Jackie Congedo — In Conversation
A Call to Action: Jews and Criminal Justice Reform
“We often hear the assertion that prison is not a ‘Jewish’ issue. Many believe that few Jews spend time in prison, and that prison only serves to keep ‘our community’ safer. As we’ll see, these assumptions are both false and dangerous.” −excerpt from T’ruah, The Rabbinic Call for Human Rights on Mass Incarceration.
As Cincinnati’s Jewish Community Relations Council, our values call us to action on criminal justice reform. It is our moral obligation to learn from the struggles of our history, the lessons from our teachings, and the perspectives of our peers, to inspire a renewed sense of social responsibility and justice work for those who are in need of a second chance. It is to reflect on the ways in which we, as a Jewish community, can join with our neighbors to create a safer and healthier community for all.
In its Handbook for Jewish Communities Fighting Mass Incarceration, T’ruah gives ten reasons why criminal justice reform is a Jewish issue. They are summarized here:
- The Torah begins with the assertion that human beings are created b’tzelem Elohim—in the image of God. Jewish law and Jewish communities have spent millennia figuring out how to create a just society that treats both perpetrator and victim as creations b’tzelem Elohim, and in which we can all live safely.
- Jews believe that people can always repent (teshuva) from their mistakes and bad choices, and that society should be structured to encourage that process. Mass incarceration reform is in part about asking how our government can facilitate teshuvah and healing, rather than perpetuating cycles of violence.
- Jews do get arrested and spend time in jail and prison. There are an estimated 12-15,000 Jews incarcerated in state and federal prisons in the US. This figure doesn’t account for those held in local jails. Because of the widespread narrative that Jews don’t go to prison, the incarcerated, formerly incarcerated, and their families feel significant shame in discussing their experiences within their Jewish communities.
- More and more members of Jewish communities are Jews of color. Even for those of us who are, ourselves, white, our extended networks include people of color whom we care about. These include our friends, colleagues, neighbors, romantic partners, and in-laws. Given the racial inequities of our criminal justice system, people of color are more likely to be arrested, charged, and convicted, as well as to fall victim to violence by police officers.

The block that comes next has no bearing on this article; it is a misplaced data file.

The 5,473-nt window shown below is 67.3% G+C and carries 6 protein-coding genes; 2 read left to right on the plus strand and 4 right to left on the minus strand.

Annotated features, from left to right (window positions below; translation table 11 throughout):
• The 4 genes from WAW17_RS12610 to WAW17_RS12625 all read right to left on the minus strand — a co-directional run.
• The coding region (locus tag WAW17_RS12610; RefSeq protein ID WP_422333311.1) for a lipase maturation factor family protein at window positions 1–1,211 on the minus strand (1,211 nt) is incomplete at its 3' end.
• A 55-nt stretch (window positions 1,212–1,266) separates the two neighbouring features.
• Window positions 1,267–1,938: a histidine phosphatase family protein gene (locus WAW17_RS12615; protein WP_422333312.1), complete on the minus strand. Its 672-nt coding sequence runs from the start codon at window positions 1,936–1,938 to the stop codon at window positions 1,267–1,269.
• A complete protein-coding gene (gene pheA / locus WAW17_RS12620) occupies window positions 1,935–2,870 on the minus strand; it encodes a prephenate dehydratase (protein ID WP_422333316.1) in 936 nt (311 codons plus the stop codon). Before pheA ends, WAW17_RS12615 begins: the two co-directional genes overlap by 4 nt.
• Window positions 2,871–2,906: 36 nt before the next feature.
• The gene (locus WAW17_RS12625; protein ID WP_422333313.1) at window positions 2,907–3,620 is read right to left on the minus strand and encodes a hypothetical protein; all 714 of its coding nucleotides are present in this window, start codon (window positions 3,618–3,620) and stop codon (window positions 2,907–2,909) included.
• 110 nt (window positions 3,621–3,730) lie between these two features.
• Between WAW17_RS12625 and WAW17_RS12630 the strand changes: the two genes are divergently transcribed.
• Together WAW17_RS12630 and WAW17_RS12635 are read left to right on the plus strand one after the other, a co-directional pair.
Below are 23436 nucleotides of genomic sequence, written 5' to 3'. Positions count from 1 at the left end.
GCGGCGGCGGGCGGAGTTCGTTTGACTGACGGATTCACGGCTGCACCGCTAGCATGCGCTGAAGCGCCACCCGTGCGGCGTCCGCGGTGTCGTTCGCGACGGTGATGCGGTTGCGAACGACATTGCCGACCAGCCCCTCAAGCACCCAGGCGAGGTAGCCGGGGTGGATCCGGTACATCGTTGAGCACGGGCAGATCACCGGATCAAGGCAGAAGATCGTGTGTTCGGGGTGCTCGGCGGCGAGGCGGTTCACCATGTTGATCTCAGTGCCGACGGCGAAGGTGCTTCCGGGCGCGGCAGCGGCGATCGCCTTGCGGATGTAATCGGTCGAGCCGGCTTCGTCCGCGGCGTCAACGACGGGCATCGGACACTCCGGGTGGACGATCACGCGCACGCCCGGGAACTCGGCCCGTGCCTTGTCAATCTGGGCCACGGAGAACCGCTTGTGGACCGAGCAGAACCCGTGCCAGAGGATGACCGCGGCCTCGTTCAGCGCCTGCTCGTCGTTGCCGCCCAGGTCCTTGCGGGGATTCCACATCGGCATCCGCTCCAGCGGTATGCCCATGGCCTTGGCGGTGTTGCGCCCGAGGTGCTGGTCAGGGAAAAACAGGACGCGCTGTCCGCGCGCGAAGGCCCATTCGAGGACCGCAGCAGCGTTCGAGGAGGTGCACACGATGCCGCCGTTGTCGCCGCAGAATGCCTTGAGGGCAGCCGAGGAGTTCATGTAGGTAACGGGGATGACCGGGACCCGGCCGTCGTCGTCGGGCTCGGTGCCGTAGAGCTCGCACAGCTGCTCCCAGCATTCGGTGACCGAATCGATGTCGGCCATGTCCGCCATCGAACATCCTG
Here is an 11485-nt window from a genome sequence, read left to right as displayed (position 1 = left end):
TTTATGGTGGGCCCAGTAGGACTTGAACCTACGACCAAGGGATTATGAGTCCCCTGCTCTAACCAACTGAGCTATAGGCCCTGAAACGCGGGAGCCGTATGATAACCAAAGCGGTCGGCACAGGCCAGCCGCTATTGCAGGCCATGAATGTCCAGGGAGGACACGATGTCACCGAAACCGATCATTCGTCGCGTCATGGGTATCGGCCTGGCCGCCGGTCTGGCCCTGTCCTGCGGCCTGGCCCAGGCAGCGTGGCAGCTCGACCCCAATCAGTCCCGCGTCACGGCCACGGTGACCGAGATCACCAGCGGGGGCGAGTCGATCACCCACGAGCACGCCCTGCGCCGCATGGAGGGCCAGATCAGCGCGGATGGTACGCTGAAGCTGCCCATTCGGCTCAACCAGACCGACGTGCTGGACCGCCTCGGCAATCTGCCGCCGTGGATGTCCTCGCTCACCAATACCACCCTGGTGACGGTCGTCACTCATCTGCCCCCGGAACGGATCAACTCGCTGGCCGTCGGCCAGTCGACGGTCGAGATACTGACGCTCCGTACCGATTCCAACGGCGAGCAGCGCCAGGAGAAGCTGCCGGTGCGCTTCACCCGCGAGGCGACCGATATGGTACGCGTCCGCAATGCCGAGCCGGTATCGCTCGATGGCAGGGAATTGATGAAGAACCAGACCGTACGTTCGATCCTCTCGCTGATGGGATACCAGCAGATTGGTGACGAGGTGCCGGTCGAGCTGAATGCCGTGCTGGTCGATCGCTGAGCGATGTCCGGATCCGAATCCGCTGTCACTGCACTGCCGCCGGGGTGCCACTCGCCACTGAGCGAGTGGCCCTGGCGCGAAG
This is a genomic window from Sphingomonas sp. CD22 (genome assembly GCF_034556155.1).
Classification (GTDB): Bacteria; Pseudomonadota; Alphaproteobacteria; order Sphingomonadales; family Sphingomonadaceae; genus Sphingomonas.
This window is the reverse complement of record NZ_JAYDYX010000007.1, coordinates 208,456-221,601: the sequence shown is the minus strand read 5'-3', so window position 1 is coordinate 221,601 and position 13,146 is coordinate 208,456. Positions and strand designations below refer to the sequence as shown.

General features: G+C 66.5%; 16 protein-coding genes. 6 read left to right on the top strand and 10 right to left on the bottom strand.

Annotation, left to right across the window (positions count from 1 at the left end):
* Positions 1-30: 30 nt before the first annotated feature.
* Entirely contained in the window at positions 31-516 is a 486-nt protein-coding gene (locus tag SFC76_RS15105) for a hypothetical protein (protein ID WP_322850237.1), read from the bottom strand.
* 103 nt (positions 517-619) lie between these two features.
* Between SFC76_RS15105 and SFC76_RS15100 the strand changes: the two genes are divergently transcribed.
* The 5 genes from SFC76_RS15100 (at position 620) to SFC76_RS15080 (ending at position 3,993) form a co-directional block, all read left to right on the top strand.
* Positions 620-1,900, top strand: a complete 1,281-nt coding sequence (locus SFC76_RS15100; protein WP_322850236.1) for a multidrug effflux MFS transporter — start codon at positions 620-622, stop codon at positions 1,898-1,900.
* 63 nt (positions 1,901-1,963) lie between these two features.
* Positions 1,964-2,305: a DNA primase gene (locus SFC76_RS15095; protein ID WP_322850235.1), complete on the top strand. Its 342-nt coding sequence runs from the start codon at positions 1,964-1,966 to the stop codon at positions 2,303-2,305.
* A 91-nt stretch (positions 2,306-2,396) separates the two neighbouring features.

- Mass incarceration has created a “lost generation”—of adults missing from society and of children growing up without their parents. This has direct, immediate impacts on our national economy, as well as long-term effects on the health of our communities.
- By playing on fears about race, class, and violence, mass incarceration maintains divisions in our society. This makes it harder for groups who might otherwise be natural allies to form partnerships and to work together to solve societal problems.
- Our taxpayer dollars that are spent on mass incarceration are diverted away from other needed public goods, such as education, healthcare, environmental protection, and social services. [Note: According to the Vera Institute and US Census Bureau, it costs about $26,000 per year to incarcerate a prisoner in Ohio compared to about $12,000 per pupil per year for a child’s K-12 education.]
- Policing priorities and corrections and sentencing practices ironically can diminish public safety, rather than strengthen it. A focus on quality of life infractions (often called “broken windows” policing) takes time and resources away from solving more serious crimes. Obstacles to reentry (including barriers to employment, education, and housing) increase the likelihood that returning citizens will commit crimes again.
- The blurring of lines between policing and fighting terrorism threatens all of our civil liberties.
- Our own Jewish history includes experiences of being targeted by police violence as recently as America in the early 20th century. We have experienced surveillance and have been discriminated against for not looking white. This historical memory creates a duty to have empathy for, and to work in alliance with, the people targeted today.
As Jews, we have the values, relationships, and capacity to change our communities for the better. In Ohio, JCRCs have an opportunity to help reform our criminal justice system with the Neighborhood Safety, Drug Treatment, and Rehabilitation amendment.
This initiative is something that the JCRC, along with many other Cincinnati Jews are already advocating for. The amendment seeks to rehabilitate, rather than incarcerate, low-level drug offenders and shift the monies saved to fund drug prevention, trauma care, and additional rehabilitative staff for prisons among other things.
The JCRC brought in a national expert from the Jewish Council on Public Affairs, and partnered with Reform Ohio and Jewish young professional groups to uncover the connections between Judaism and criminal justice reform. In addition, the JCRC trained community members to collect ballot signatures and attended leadership assemblies to unite our efforts with the larger community.
We the people have the power to get this initiative on the ballot in November. Are you ready to join us?
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